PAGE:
Even two years ago, the Afghan Independent Human Rights Commission was lamenting the fact that Afghanistan had already become a narco-state. Today, the country's drugs trade accounts for about a third of Afghanistan's economy and last year's opium harvest of 6,100 tons was 50% higher than the previous two years record levels and three times higher than the level before the Taleban banned production. Under the Taleban, production in 2001 fell to just 185 tons, but then we went to war.
Without adequate international investment for reconstruction, the country has become the source of 92% of the world's supply of opium and the source of at least 90% of heroin on British streets. This means that it’s not a problem that we can simply dismiss as being on the other side of the world. Attempts to destroy the crop have clearly failed (no more than 10% of the crop has been eradicated since we ousted the Taleban) unsurprisingly, given that it is such a lucrative trade for all involved. A good proportion of Afghanistan opium is smuggled out through the former Soviet republic of Tajikistan, where I used to work. I recall being reliably informed by one of my government contacts there that when the chief of police arrests someone smuggling 1.5kg of drugs, he records just 1kg in the official records efforts to restrict the trade are as affected by the culture of corruption as every other area of life.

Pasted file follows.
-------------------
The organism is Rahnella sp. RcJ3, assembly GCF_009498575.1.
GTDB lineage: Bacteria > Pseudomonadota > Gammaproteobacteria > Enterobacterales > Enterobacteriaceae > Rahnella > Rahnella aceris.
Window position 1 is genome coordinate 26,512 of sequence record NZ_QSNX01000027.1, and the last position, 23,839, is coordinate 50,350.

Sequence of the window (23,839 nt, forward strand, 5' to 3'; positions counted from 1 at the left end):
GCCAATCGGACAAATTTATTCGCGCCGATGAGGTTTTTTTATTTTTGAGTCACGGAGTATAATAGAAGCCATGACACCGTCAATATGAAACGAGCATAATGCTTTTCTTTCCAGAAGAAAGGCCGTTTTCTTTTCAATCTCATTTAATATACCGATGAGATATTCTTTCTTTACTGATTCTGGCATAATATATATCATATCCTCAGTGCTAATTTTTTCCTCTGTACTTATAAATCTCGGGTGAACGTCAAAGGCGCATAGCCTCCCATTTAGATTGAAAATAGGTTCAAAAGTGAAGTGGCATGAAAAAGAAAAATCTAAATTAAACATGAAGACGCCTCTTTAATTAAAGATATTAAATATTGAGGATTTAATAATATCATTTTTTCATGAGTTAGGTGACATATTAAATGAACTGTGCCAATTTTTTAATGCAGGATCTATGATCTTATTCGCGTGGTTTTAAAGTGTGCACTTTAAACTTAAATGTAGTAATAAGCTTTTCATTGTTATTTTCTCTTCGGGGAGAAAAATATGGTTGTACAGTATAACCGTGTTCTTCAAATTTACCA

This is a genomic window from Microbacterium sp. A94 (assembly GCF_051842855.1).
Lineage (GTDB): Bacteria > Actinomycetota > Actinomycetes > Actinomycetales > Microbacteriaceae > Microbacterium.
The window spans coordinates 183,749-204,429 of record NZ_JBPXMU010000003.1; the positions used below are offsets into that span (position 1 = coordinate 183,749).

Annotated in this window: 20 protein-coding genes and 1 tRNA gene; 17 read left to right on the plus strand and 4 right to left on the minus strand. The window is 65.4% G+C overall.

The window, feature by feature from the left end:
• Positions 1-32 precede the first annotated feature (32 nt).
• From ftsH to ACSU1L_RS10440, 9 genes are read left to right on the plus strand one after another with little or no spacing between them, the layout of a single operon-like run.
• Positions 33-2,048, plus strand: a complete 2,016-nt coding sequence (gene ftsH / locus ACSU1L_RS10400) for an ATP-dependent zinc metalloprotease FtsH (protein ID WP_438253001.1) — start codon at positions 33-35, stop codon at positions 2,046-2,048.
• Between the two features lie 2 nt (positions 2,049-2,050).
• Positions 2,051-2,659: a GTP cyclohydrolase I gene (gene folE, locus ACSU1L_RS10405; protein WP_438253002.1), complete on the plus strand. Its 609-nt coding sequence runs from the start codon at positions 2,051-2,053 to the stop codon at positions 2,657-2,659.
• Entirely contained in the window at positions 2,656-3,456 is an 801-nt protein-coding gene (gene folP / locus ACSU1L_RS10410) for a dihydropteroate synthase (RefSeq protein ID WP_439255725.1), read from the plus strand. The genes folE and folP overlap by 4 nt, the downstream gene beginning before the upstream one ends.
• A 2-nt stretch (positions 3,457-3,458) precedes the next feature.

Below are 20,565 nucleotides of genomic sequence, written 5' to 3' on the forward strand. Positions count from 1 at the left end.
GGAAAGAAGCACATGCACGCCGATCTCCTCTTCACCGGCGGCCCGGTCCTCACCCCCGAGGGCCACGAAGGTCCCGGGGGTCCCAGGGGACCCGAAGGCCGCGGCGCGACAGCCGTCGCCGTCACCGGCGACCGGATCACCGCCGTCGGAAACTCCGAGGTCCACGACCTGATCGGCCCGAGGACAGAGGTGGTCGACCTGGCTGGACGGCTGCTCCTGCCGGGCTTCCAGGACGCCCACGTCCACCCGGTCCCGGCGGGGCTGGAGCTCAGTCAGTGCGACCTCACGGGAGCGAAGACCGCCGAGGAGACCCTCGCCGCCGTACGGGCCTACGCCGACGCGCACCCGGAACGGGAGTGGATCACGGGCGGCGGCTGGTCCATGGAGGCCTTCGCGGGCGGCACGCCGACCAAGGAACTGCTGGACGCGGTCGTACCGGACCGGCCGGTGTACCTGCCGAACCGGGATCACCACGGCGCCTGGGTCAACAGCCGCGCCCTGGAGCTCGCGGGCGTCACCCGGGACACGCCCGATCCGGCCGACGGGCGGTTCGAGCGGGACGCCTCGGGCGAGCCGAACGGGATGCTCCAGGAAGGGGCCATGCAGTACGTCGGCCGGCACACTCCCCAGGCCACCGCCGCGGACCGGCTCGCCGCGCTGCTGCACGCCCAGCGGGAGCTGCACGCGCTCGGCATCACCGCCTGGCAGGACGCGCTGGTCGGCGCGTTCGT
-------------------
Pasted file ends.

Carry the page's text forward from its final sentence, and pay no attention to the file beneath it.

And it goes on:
It is high time therefore that we give serious consideration to other options, such as the Conservatives' recent suggestion that Afghan opium poppies should be purchased to make pharmaceutical products such as diamorphine, a pain-reliever used after operations and for the terminally ill, which is in short supply.
The US drug enforcement agency has previously noted that the opium industry is financing terrorism, subversive activities, and warlordism. If our troops are to have any chance of success in Afghanistan, and if we are to get a grip on the cheap drugs that are such a blight on society here in the UK, we cannot continue pursuing the same policies that have failed us so miserably since 2001. Otherwise, United Nations fears that this year's opium harvest will be even greater than last year's bumper crop will be realised.